The story of Cleopatra has been told throughout the ages. Yet much of what is known about her is from the standpoint of the Romans who understandably hid much of the truth. In fact, much of the queen's history was buried under the sea.
In its world premiere exhibit at the Franklin Institute in Philadelphia, Pennsylvania, the world will finally gaze upon objects seen only by humans who lived during the time of their creation. Instead of attempting to describe it, here are the words from the Franklin Institute exhibit:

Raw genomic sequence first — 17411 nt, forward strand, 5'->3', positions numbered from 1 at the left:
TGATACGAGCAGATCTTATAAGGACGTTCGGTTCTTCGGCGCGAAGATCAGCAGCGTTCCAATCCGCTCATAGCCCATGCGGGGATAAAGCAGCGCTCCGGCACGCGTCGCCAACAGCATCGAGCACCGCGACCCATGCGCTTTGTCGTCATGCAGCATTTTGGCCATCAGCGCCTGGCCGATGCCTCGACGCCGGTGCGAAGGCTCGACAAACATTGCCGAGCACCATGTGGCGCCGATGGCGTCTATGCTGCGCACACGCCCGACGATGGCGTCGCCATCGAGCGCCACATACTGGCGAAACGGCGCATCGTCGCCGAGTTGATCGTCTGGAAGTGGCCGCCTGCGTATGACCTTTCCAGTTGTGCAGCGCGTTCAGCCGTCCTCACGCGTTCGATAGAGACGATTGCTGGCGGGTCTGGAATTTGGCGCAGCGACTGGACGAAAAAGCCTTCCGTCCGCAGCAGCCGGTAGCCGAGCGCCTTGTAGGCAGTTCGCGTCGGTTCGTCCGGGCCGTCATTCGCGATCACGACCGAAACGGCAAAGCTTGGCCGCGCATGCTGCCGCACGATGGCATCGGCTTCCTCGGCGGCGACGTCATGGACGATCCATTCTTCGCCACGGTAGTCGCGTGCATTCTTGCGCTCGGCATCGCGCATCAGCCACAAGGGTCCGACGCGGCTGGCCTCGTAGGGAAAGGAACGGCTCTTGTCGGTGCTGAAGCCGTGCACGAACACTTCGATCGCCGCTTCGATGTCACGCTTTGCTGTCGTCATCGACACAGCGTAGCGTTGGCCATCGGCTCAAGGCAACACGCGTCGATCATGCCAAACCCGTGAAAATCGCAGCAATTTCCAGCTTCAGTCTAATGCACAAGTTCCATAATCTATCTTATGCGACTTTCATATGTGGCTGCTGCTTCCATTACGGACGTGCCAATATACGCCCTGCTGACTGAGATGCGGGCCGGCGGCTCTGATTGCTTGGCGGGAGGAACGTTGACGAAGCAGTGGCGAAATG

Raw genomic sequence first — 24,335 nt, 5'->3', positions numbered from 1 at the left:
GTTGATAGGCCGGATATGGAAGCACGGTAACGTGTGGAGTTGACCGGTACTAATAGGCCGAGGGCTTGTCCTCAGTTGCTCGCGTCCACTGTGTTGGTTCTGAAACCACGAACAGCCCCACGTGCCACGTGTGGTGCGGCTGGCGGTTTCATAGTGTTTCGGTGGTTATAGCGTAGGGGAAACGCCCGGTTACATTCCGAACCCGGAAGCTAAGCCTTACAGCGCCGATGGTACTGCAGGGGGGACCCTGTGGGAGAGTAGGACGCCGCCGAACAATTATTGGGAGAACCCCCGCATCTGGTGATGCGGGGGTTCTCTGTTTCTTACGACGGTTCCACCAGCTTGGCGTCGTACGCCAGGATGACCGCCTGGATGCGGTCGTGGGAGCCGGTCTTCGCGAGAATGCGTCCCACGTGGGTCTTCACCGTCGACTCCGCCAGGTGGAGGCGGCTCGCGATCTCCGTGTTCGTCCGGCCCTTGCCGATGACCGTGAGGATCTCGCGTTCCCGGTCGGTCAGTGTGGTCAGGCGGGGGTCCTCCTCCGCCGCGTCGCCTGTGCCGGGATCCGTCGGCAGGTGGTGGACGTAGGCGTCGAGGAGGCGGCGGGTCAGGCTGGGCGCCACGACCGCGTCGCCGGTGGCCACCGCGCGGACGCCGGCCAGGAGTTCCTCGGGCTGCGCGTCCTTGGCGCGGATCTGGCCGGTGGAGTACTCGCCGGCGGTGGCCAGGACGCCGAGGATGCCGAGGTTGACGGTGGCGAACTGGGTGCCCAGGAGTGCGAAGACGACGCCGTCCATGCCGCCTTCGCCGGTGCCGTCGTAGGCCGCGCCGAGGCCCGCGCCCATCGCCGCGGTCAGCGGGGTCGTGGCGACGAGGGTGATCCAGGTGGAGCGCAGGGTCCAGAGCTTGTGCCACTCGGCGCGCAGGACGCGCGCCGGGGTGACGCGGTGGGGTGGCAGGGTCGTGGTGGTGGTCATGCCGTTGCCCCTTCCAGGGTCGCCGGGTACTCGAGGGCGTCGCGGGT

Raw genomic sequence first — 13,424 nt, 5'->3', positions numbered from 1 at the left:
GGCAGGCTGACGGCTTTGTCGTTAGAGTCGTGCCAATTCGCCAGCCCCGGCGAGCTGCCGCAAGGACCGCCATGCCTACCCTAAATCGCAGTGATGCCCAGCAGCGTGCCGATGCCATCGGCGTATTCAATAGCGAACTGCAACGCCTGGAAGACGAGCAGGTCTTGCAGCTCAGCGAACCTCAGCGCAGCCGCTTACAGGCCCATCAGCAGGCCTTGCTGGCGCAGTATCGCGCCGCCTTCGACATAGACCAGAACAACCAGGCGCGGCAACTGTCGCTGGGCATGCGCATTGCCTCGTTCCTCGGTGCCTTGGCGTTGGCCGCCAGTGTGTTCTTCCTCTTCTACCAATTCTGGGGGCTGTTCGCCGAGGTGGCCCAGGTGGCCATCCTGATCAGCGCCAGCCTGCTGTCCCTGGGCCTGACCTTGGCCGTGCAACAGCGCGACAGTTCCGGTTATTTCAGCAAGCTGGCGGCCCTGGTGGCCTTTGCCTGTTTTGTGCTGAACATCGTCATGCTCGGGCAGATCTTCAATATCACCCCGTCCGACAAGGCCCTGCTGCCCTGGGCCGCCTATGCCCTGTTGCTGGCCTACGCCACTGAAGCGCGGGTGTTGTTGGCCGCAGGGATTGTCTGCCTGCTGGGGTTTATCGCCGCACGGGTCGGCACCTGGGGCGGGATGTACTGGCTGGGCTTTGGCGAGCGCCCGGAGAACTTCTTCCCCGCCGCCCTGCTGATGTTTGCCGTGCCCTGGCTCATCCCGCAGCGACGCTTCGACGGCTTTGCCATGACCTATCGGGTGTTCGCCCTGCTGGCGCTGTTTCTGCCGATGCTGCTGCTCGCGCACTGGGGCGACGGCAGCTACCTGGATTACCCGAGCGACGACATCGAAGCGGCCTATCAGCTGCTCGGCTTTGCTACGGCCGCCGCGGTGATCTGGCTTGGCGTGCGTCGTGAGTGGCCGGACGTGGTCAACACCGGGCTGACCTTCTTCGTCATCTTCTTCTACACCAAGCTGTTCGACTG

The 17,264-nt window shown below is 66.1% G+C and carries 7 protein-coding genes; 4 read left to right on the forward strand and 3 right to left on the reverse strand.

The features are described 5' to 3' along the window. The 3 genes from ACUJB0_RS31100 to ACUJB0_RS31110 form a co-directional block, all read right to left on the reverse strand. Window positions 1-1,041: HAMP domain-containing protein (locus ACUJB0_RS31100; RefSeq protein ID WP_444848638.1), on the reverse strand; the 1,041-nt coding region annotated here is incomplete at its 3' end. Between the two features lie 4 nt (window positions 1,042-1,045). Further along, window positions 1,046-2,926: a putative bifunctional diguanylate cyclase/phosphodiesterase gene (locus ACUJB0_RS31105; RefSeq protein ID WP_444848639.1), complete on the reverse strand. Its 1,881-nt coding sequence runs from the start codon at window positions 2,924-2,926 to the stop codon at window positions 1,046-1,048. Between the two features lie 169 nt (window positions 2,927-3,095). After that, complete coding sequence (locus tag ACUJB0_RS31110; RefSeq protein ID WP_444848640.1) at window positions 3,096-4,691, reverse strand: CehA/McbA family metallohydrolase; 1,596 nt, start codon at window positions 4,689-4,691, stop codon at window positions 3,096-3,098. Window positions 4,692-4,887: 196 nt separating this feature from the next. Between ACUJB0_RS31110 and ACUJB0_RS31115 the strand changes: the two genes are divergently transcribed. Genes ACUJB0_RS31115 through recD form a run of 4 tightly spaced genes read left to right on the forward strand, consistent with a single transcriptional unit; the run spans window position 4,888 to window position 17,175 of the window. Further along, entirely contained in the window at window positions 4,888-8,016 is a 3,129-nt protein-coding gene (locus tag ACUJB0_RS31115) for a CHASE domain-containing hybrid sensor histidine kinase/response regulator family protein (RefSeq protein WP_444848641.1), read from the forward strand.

"The world of Cleopatra, which has been lost to the sea and sand for nearly 2,000 years, surfaces in this new exhibition, Cleopatra: The Search for the Last Queen of Egypt, making its world premiere at The Franklin Institute in Philadelphia. Organized by National Geographic and Arts and Exhibitions International, with cooperation from the Egyptian Supreme Council of Antiquities and the European Institute for Underwater Archaeology (IEASM), the exhibition features never before seen artifacts, and takes visitors inside the present-day search for Cleopatra, which extends from the sands of Egypt to the depths of the Bay of Aboukir near Alexandria."
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